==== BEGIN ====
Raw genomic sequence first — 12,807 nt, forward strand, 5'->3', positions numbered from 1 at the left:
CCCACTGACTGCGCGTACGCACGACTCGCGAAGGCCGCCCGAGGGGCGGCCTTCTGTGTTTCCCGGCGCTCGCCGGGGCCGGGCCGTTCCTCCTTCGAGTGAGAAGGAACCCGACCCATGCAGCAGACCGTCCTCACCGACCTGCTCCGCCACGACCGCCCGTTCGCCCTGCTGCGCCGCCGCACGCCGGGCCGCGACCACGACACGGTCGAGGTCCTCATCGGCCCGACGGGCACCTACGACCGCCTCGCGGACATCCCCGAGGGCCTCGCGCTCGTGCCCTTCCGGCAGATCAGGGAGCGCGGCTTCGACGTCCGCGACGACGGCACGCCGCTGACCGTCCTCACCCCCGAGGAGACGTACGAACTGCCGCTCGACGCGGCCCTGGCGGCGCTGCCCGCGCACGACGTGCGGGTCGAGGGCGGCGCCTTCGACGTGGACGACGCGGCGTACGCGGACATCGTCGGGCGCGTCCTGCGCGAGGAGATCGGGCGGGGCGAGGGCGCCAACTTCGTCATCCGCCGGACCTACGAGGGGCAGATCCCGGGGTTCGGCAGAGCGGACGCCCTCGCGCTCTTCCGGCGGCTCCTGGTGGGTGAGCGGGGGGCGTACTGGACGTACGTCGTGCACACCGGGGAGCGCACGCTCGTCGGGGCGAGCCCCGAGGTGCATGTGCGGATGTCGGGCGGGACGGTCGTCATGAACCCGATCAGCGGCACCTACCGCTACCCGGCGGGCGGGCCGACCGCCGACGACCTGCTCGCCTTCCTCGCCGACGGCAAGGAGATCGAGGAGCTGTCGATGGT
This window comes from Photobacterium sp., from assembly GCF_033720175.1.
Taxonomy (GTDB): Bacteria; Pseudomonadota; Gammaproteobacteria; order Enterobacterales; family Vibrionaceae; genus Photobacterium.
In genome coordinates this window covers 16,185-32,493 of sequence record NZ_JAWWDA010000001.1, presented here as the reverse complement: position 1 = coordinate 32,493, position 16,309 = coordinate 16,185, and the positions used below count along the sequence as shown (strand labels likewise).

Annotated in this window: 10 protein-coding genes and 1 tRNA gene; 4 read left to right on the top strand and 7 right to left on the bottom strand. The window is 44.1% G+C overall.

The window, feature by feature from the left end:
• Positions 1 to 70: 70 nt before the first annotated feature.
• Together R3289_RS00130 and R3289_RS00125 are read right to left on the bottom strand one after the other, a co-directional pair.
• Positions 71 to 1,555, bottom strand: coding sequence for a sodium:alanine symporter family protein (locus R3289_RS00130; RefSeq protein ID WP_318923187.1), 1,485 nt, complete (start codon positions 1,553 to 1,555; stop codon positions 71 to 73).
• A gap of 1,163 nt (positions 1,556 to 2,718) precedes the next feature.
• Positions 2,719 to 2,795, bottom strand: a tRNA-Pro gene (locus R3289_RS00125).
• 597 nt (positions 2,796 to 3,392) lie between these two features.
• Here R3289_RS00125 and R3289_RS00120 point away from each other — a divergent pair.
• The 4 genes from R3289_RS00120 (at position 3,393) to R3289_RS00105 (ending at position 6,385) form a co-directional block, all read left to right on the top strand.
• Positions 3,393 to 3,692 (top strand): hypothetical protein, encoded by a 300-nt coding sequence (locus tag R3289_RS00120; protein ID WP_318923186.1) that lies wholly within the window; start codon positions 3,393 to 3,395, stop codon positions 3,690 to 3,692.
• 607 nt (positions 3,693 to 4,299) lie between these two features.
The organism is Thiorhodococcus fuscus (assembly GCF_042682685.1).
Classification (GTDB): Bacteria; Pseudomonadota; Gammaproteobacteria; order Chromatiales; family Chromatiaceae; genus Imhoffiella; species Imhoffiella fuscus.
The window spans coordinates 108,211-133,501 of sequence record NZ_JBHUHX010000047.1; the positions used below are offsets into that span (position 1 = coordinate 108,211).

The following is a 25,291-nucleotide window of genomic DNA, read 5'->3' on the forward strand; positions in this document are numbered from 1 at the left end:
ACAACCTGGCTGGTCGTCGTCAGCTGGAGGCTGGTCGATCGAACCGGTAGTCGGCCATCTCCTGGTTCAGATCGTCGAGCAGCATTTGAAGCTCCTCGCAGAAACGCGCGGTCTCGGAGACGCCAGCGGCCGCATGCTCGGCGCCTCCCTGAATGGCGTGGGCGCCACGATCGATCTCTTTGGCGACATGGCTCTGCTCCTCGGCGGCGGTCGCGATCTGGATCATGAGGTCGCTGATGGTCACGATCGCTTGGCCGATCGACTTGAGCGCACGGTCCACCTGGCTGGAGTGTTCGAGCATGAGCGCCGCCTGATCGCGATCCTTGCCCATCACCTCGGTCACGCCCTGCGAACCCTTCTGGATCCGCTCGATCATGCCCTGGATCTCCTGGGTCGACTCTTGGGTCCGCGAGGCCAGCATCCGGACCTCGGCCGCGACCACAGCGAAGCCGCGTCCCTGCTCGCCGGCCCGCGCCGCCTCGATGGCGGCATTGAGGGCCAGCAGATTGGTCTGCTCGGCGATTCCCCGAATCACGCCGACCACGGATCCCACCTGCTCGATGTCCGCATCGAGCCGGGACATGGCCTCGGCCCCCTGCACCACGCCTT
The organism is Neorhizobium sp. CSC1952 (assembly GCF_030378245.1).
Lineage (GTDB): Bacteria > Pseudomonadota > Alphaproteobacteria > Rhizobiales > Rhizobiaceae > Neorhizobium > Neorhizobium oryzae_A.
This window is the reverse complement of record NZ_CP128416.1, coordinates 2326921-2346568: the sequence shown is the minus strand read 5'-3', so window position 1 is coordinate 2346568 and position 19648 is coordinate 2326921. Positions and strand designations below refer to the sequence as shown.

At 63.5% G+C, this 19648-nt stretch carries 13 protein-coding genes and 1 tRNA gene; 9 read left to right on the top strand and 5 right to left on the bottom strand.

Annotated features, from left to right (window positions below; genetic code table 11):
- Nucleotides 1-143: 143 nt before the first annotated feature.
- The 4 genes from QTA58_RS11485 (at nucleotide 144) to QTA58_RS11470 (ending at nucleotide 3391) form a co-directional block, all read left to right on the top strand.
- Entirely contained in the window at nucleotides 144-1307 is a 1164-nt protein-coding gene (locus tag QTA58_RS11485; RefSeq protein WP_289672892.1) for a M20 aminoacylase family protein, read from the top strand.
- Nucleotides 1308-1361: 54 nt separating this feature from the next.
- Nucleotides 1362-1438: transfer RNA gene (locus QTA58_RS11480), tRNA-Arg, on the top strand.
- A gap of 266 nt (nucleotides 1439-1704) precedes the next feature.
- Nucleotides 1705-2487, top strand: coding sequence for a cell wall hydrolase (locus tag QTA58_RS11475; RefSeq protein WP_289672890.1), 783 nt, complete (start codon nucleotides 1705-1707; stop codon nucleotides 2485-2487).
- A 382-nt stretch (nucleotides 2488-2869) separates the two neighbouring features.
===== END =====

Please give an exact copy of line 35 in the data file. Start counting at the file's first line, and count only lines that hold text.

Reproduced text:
- A 382-nt stretch (nucleotides 2488-2869) separates the two neighbouring features.